It's a three step process. When the two groups are doing okay, they're the see each other as equals and their trading, they're using what we like to call a lingua franca. That term is something you may have heard of before, but let me put a linguistic spin on it. Specifically in linguistic terms, a lingua franca is a trade language. There's no shift in power; the two groups see each other as equals, therefore it is just a little bit of this and a little bit of that, with a lot of gesturing and not an exact language. I think of a lingua franca when I think about my dad whenever he goes into a place that he doesn't speak the language. He loves traveling; he's gone throughout parts of Latin America and parts of Europe. He's a salesman and he likes to go into markets to buy things. He never brings an interpreter nor a translator; he always goes by himself. He will phrase it that he uses ‘the language of trade’, which means he's using a lot of gestures. If he knows a little bit of the language—like I have taught him a little bit of Spanish and a little bit of talent of Italian—so that when he's gone to some of these places, he can say, “What is that?” It may not come out perfect, but he knows a little bit. That would be like a lingua franca.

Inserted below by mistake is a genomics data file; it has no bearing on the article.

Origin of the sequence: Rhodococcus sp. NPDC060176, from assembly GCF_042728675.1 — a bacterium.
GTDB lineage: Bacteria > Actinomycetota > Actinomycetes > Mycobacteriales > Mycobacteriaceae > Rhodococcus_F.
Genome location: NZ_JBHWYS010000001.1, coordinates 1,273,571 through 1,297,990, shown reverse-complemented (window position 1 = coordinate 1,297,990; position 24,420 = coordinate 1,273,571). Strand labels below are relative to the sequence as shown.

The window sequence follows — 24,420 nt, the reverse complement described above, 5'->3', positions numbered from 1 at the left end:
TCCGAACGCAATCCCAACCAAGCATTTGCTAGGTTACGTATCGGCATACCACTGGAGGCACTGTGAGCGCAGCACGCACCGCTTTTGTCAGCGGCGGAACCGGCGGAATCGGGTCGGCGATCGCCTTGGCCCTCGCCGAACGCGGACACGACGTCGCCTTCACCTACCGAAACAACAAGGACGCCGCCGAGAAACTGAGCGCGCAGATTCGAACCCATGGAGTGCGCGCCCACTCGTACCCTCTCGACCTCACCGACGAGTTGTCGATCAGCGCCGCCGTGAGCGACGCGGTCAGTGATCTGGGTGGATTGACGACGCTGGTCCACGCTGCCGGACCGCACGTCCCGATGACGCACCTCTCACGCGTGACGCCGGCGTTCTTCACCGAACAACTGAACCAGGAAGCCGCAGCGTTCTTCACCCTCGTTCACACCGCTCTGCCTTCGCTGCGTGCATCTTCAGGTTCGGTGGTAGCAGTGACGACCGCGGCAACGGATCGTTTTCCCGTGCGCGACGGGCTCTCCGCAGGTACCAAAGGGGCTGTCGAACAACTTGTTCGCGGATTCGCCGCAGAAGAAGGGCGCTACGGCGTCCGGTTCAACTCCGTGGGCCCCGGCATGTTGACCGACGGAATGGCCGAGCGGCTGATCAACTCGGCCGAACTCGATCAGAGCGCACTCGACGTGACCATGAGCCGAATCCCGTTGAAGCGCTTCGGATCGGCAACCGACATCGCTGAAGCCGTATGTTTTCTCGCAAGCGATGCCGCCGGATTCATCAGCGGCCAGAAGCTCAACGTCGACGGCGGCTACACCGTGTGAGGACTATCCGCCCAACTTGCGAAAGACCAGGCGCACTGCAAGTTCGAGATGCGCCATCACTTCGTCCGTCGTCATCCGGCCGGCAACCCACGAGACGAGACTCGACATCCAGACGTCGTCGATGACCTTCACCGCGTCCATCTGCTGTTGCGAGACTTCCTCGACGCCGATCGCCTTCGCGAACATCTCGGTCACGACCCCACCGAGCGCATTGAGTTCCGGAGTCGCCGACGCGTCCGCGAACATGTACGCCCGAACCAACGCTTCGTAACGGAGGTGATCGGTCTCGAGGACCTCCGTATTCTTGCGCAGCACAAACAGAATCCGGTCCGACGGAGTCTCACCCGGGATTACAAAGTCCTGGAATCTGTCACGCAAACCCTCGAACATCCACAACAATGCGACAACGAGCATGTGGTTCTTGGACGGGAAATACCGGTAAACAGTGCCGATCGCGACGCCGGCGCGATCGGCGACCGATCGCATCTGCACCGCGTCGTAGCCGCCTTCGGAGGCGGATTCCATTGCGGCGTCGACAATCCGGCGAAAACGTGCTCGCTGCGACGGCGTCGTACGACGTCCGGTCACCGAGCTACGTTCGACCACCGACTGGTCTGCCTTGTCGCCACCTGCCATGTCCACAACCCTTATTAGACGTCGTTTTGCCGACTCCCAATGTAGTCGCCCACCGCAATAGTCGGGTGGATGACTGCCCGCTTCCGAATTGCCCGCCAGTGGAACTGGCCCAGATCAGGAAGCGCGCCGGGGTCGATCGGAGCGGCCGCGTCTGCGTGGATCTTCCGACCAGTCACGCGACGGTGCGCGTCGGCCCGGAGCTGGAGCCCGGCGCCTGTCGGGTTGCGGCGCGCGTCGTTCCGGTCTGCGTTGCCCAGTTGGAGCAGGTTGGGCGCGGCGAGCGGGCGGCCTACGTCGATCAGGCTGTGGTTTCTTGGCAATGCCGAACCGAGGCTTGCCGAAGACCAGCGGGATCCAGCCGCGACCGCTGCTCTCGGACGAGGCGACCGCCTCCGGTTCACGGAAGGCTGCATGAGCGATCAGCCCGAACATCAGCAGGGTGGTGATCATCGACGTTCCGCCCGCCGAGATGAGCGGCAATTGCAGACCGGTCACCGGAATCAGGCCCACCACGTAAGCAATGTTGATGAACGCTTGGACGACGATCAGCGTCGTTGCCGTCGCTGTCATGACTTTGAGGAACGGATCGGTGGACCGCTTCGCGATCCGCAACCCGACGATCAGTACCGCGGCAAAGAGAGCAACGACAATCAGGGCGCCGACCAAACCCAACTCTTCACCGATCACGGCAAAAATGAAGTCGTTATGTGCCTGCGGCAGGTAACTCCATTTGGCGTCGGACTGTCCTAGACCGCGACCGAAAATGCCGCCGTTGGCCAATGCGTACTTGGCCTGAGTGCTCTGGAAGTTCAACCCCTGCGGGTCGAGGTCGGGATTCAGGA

The second that the Lasinki come into power they conquer the Walonkians, and they come into power and they impose their language on them, then you have a shift in the paradigm. At that point, they are no longer equals politically; you have the Lasinki higher in society and you have the Walonkians lower in society. Because there is that difference, that strata difference, the Lasinki become the dominant or superstratum language, the Walonkians become the substratum language. When they start mixing, you get what is called a pidgin. It must be said, a pidgin is not a native language; it only comes about for a single generation, that initial change in situation. However, it is systematic; when you force two groups to combine their languages, there ends up being a systematic reordering and combining of those languages. Always when we see a pidgin, we see a very strong reduction in everything: we see fewer consonants, fewer vowels, we see fewer puzzle pieces or morphemes. Those morphemes now take on different roles, well more than what they used to. There are patterns, but there's slipshod, meaning there isn't a strict word order or strict set of inflections that are being used. There's a lot of play going on, a lot of multiple roles doing multiple things. Lexical entries undergo the same systematic shock; a lexicon can mean a wide variety of things. For example, a bottle can be anything that holds liquid, whether it's something like a water bottle or a baby bottle or a giant jar or jug.